Everton will reportedly be required to pay a hefty sum to return the Bramley Moore Dock site to its original condition if its under-construction stadium is not completed, as the club provided an update on the project.
The Guardian has reported that this bill could run to tens or even hundreds of millions of pounds. Everton told the newspaper that it was “highly improbable” that the club would be required to pay such costs and did not reveal its estimate of this liability.
The report in The Guardian details Everton’s continued search for funding for the £500m (€573m/$594m) project, which broke ground in August 2021. The stadium, which will have a capacity of 52,888, is due to be completed in the 2024-25 season.
Everton is owned by Farhad Moshiri and recent reports have suggested that the businessman is considering selling a stake in the club. In March, Everton announced that it had suspended all sponsorship arrangements with its Russian commercial partners, including USM, which held an exclusive option on the naming rights to the new stadium.
USM is a diversified Russian holding company with significant interests across the metals and mining, telecoms, technology and internet sectors, with its founder being Alisher Usmanov, the Uzbek-born Russian oligarch who is a close friend of Moshiri. Usmanov had his assets frozen in March as part of sanctions imposed by the European Union following Russia’s invasion of Ukraine.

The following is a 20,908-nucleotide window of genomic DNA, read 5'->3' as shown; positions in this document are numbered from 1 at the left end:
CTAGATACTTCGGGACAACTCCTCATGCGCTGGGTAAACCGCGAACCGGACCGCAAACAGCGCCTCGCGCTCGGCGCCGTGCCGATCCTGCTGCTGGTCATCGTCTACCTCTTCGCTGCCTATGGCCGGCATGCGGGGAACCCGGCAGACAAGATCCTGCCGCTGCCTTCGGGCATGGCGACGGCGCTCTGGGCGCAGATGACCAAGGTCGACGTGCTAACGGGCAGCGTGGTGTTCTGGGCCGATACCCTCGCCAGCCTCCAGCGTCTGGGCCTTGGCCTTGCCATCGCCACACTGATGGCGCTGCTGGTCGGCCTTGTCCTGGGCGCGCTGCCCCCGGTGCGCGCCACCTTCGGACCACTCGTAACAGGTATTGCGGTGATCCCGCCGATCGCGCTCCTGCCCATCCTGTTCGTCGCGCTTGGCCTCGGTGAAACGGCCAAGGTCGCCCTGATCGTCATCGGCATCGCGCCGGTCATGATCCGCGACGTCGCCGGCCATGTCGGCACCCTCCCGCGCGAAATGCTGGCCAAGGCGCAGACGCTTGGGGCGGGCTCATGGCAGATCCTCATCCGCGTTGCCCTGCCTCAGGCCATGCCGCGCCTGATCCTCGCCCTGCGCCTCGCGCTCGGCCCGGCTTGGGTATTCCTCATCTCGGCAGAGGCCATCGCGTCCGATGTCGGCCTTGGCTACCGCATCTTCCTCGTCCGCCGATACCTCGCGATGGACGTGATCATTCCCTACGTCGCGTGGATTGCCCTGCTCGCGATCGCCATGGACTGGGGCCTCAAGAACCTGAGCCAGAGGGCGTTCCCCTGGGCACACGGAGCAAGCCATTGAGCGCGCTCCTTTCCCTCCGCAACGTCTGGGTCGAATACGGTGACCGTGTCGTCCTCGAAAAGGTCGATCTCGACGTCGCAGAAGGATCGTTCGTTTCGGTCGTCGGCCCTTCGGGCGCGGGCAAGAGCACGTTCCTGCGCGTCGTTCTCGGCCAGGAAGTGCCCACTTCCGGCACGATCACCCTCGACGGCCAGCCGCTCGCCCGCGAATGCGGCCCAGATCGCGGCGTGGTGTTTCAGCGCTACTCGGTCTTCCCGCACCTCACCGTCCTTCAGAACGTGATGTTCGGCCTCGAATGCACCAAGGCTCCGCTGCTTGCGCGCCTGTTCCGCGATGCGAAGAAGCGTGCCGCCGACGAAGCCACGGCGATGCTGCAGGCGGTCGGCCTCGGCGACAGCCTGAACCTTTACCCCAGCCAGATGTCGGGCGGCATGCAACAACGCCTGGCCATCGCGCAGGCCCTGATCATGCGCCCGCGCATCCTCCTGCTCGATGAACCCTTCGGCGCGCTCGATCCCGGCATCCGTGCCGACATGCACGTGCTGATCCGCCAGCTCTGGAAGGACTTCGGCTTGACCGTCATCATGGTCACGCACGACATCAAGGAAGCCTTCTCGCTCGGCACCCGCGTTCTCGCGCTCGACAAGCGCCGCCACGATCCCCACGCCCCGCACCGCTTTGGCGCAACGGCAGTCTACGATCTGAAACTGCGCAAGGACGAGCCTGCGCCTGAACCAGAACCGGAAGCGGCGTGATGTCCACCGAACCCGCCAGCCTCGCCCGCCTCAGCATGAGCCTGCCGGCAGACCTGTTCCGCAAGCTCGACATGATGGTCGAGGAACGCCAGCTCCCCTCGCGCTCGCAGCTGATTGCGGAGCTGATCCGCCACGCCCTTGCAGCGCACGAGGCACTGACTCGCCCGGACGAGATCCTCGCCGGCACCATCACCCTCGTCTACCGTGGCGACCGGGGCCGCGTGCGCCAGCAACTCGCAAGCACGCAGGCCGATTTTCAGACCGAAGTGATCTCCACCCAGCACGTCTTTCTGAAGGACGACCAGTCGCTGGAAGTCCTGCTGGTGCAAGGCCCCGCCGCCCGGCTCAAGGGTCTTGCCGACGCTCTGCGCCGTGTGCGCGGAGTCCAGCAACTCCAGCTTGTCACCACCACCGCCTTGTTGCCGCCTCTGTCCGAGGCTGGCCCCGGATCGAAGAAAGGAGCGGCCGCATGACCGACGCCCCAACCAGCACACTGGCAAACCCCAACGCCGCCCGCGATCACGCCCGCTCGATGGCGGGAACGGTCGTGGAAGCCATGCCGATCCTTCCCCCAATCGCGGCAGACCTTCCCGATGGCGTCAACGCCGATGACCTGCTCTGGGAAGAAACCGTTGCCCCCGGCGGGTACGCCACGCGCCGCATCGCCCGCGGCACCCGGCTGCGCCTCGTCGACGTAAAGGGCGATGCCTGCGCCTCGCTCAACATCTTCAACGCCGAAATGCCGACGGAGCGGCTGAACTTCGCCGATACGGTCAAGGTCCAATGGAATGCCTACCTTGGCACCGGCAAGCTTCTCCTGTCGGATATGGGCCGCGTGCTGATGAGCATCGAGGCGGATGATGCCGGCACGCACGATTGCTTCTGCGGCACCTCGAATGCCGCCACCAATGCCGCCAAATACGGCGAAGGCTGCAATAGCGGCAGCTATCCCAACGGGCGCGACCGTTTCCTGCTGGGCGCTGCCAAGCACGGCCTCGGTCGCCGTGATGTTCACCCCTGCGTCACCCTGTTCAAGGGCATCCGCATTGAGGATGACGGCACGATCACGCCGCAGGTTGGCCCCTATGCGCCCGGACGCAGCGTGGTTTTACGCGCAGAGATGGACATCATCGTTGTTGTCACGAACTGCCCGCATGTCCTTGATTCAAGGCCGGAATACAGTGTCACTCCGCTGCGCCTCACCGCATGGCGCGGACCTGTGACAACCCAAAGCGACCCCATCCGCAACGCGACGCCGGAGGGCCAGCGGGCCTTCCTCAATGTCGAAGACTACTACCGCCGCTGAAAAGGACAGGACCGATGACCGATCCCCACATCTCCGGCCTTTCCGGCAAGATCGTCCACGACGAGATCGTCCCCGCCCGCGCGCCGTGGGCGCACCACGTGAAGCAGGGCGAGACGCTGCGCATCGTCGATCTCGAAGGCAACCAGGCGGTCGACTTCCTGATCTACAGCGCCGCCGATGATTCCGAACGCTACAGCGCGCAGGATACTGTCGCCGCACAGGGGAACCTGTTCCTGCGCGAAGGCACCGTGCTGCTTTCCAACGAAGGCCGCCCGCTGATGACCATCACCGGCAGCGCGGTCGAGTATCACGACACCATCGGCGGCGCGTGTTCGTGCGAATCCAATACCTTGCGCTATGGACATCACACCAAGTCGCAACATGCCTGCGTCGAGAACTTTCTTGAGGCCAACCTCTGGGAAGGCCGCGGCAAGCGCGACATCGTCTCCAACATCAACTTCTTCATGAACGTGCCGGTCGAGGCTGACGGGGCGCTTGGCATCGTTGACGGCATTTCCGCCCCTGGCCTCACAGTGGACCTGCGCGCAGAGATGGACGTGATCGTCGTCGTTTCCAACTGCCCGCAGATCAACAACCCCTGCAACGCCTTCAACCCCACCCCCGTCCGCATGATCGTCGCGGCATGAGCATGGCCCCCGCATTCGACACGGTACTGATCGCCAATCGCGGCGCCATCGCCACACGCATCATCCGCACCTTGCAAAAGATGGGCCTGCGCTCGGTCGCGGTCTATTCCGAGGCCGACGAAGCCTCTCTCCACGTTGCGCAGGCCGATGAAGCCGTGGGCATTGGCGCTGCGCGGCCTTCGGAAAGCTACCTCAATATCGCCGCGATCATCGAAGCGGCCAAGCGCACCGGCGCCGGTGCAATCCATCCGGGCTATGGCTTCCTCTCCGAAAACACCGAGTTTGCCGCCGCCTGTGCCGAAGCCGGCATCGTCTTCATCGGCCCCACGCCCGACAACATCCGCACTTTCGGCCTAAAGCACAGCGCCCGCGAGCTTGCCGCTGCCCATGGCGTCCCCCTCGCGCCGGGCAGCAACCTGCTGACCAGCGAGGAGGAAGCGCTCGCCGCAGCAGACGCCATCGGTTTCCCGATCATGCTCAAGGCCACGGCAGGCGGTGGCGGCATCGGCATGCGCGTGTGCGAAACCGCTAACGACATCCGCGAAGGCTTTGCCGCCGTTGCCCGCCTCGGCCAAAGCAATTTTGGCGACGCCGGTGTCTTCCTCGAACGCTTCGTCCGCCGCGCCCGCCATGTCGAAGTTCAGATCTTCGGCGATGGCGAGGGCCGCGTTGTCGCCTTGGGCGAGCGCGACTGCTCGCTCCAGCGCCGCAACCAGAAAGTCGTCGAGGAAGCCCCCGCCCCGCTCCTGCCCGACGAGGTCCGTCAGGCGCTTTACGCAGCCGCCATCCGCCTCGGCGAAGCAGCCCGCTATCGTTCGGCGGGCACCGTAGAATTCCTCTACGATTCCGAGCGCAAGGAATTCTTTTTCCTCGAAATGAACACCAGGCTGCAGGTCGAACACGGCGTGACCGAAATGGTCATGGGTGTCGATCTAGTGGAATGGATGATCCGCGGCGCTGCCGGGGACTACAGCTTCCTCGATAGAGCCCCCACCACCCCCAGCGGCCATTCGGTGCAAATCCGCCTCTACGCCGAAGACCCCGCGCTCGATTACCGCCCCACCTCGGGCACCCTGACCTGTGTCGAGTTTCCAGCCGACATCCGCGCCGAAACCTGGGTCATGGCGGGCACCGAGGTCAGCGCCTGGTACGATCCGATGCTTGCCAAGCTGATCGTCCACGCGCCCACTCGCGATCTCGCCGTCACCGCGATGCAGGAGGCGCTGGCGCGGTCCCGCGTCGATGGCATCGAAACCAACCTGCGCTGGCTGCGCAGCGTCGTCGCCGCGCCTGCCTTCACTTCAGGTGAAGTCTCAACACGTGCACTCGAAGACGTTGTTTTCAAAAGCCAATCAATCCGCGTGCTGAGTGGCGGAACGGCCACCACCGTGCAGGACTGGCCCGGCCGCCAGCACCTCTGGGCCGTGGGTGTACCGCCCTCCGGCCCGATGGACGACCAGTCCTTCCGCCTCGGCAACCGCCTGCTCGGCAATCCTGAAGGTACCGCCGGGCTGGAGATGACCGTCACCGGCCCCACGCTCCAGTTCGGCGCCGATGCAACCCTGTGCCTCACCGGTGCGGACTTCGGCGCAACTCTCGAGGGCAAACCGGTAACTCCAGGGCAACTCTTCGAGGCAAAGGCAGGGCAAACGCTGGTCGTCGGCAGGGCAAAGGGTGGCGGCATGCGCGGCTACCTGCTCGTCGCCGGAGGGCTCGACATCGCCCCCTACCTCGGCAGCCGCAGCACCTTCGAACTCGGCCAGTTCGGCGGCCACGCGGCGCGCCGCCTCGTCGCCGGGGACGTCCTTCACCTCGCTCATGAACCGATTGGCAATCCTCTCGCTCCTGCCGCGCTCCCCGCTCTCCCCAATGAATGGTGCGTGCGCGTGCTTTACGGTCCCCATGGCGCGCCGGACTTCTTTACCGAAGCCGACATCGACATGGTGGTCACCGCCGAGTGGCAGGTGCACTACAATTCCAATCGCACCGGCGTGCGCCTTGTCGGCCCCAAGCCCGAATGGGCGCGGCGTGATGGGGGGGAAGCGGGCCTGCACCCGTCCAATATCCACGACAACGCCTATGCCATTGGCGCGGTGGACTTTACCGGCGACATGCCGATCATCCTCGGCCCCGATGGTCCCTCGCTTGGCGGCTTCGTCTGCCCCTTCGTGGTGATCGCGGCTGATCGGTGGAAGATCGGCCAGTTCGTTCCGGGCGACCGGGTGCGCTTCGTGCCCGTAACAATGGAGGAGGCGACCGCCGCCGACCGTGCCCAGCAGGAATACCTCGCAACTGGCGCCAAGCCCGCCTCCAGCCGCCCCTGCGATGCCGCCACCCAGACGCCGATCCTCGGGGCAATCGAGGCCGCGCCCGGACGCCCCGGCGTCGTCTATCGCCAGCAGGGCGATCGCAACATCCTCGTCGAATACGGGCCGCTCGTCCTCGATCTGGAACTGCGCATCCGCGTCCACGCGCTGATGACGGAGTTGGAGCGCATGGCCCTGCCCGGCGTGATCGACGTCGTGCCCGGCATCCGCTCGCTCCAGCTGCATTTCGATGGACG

In January 2020, Everton announced that Usmanov had agreed to pay £30m for an exclusive option on the naming rights to its new stadium. USM, which already held naming rights to Everton’s Finch Farm training ground, paid £30m up front for the exclusive option on the contract.
Everton has also pulled out of a local authority funding deal for the stadium and The Guardian notes that the club agreed to pay £502,000 of the £841,000 in costs that Liverpool City Council had expended in exploring the loan.
The report adds that Everton is yet to secure financial backing for the stadium, despite construction work being well underway. Moshiri’s initial backing allowed the work to commence.
A spokesman for Moshiri told The Guardian that he was “perplexed” by the newspaper’s questions regarding the club’s finances, adding that there was “no public interest” in analysing its funding and that the club is in rude financial health.
Last week, Everton announced that the first of the giant trusses that will support the stadium’s roof structure had successfully been installed. The 100-tonne section of steelwork was hoisted into place in the north stand, commencing a series of lifts over the coming weeks at both ends of the stadium that will offer a first view of its full height.
The stadium will have five roof trusses in total. Two will be located in the smaller north stand, with three atop the one-tier south stand that will have a capacity of 13,000.